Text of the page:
3 min read

How to Gain Confidence in Your Content Strategy

The prophet with the loudest, most convincing version of the promised land (it's podcasts, I tell you!) wins the day and leads her people to where the leads are plenty.
How to Gain Confidence in Your Content Strategy

I have experienced and participated in the following scenario way too often:

The Oracles gather

It's content strategy time. A bunch of marketers huddle together in a conference room and brainstorm content topics. Each throws in their prophecies with the iron conviction that they indeed foresee what their customers want to read, view or listen to. The prophet with the loudest, most convincing version of the promised land (it's podcasts, I tell you!) wins the day and leads her people to where the leads are plenty.

Now, I've been one of those all-knowing oracles, defending my prophecies with vigour and determination (and letting groupthink do the rest). So sure that the industry report with proprietary data released as an ebook once every quarter will save us all.

This "intuition" is often based on what kind of articles, podcasts and ebooks the person has seen being consumed "out there". It is often based on the common denominator of what the competitors are putting out (whether the culprit realises or not). The issue is, do we really know if what is "out there" is actually consumed, enjoyed and moving the needle in terms of sales? Or are we all blindly copying from each other? I have a hunch...

What if we just ask for the way?

Here's a revolutionary idea: What if we go on a quest to find out what people actually care about. What if we talk to them? What if we listen first? And what if we meet them where they already hang out?

Here is a set of steps that helped me to gain clarity and confidence over what content to produce and how to distribute and promote that content.

For content to attract potential customers

  1. Interview 5-10 (potential) customers - First segment them according to target group where you see the most potential in the future. Ask them about their daily challenges, what keeps them up at night? Ask them about their favourite water coolers, where do they get information (online), where do they educate themselves? Ask them what future initiatives they are planning and what developments in their industry excite them most? Take notes, record the interviews if you can! Pretty quickly you will see patterns.
  2. Survey a broader base of customers - Once you have clear patterns emerging and put them into topic-buckets, test those patterns with a broader audience. Three questions suffice: Which of the following topics would you like us to focus on (offer the options that came up most often during the interviews)? What formats do you consume your content in (video, blogs etc.)? Which of the following social networks do you frequent most often? And as a bonus open-ended question: If you could choose for us to focus on one topic only, what would it be?
  3. Do your keyword research - Now people say a lot of things, let's verify that with some hard data. Within the most voted topics, what does the search volume look like? Are people actually as interested as your interviews and survey suggest? What concrete sub-terms are being googled?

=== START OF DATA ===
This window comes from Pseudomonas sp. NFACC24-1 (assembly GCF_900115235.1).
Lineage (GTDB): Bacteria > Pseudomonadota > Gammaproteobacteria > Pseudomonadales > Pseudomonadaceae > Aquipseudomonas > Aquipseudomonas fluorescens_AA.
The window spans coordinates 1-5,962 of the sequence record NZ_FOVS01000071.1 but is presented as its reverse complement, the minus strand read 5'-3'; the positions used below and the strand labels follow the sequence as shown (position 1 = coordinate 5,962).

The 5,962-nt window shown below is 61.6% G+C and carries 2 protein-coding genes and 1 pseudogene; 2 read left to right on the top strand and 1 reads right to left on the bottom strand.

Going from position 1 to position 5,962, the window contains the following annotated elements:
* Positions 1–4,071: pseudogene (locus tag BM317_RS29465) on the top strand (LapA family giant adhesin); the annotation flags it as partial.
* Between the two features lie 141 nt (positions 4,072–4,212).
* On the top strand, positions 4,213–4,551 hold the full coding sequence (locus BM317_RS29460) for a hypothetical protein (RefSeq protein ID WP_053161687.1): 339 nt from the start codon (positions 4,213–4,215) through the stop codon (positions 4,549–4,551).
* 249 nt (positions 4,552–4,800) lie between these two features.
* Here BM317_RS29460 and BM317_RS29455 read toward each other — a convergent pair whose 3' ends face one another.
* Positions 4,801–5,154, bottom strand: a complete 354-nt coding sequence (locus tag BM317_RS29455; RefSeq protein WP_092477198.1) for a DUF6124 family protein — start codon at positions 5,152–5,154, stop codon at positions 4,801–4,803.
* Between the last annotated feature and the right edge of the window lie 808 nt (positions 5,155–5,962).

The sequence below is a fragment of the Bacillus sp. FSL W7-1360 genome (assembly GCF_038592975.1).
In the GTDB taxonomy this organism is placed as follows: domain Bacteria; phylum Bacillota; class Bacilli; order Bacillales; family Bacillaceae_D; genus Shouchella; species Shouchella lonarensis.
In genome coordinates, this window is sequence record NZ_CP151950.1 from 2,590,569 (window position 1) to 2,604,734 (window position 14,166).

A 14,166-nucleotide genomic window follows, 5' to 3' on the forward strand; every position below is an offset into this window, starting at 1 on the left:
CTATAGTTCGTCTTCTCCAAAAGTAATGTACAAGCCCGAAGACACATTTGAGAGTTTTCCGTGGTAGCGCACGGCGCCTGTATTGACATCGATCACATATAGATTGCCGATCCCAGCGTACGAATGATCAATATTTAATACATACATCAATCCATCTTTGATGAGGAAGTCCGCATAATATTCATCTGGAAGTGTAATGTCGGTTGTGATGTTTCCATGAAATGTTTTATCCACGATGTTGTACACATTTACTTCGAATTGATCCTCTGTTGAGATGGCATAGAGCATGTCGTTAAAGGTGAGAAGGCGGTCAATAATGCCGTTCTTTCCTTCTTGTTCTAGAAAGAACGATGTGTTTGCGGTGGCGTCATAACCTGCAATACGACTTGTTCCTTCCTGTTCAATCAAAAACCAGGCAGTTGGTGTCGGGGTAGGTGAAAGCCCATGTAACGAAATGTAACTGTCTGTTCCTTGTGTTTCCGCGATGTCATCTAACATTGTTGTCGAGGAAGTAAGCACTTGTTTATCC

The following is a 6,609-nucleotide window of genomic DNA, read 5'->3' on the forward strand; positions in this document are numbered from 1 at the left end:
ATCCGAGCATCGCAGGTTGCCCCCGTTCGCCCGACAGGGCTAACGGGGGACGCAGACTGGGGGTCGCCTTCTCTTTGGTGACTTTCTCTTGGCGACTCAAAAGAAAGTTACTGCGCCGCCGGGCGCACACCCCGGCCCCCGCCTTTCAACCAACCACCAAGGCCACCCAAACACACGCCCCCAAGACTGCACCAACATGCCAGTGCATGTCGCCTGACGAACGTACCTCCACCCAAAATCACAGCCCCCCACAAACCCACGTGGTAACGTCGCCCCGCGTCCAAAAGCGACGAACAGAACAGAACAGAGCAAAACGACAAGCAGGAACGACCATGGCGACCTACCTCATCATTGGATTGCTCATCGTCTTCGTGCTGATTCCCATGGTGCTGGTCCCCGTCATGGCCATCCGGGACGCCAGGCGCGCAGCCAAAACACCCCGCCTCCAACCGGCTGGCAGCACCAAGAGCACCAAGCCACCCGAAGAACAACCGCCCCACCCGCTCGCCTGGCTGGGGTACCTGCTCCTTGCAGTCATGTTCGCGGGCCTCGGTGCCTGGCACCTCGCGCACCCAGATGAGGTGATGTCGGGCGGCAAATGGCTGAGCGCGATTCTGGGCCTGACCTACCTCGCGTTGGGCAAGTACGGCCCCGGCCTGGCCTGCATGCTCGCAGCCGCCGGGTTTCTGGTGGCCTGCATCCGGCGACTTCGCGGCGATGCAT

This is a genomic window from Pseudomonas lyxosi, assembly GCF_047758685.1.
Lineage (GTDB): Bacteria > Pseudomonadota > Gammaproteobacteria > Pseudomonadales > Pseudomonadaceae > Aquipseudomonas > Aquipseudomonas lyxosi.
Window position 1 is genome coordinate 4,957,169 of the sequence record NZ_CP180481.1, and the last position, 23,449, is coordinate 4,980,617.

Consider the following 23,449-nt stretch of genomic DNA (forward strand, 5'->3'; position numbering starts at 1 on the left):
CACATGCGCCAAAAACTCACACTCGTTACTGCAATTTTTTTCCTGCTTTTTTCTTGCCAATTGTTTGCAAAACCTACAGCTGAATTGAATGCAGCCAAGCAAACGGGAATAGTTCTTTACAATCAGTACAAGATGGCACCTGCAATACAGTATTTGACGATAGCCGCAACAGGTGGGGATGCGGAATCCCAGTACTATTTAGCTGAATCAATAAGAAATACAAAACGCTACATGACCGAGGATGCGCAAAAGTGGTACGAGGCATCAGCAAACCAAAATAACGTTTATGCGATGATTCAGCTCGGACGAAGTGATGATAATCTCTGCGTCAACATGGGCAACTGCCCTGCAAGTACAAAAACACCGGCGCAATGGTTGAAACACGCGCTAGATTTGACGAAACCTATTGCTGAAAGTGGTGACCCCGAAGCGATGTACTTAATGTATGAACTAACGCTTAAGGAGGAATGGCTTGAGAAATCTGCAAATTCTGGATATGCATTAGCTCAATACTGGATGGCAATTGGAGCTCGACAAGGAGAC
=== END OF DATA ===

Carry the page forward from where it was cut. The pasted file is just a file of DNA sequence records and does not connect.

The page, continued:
4. Summon the Oracles, Prioritise - With that well of data you can now have that famous oracle brainstorming session we talked about in the beginning. But this time you are armed with customer insights and data. Your discussion will be based on a solid foundation.

For Content to close the sale

Just as a quick throw in. When it comes to content that is designed to convert the traffic you gathered, there are a few more stops on your quest for truth:

  1. Talk to your sales team - What objections are most common with your potential clients? What arguments work to counter those objections? What are the most frequently asked questions? Where does the sales team sense confusion when it comes to our offerings?
  2. Talk to your customer success team - What complaints do customers have? Again, what questions come up often? Where do they sense the most friction? They will know, it's their daily job!
  3. Do some "review mining" - Get an export of all the written customer feedback you received in the past year. What are the most cited positive aspects of your offering? What do people complain about the most? Pay very close attention the actual words they use (and use them yourself in your content and copy!). Now go do the same online and search for mentions and reviews of your brand. Rinse and repeat for your competitors!

No more Guessing Games

If you go through this process, you will emerge with more ideas and possible topics to write and talk about than you could ever produce. But more importantly: You will have the confidence that what you will pour your time and money into will actually resonate and make a difference. Lastly, you will not only get more high quality traffic (because you asked your most lucrative segment what they are interested in), but also strengthen your brand, you're the ones who seem to "get it"!

This might seem like a lot and even if you don't do all of the above steps, anything is better than to sit in a room full of prophets and oracles with no customer research to ground their ideas. It's still hard work, but at least you know the territory.

Now go lead them to the promised land. Good luck my friend! 🙌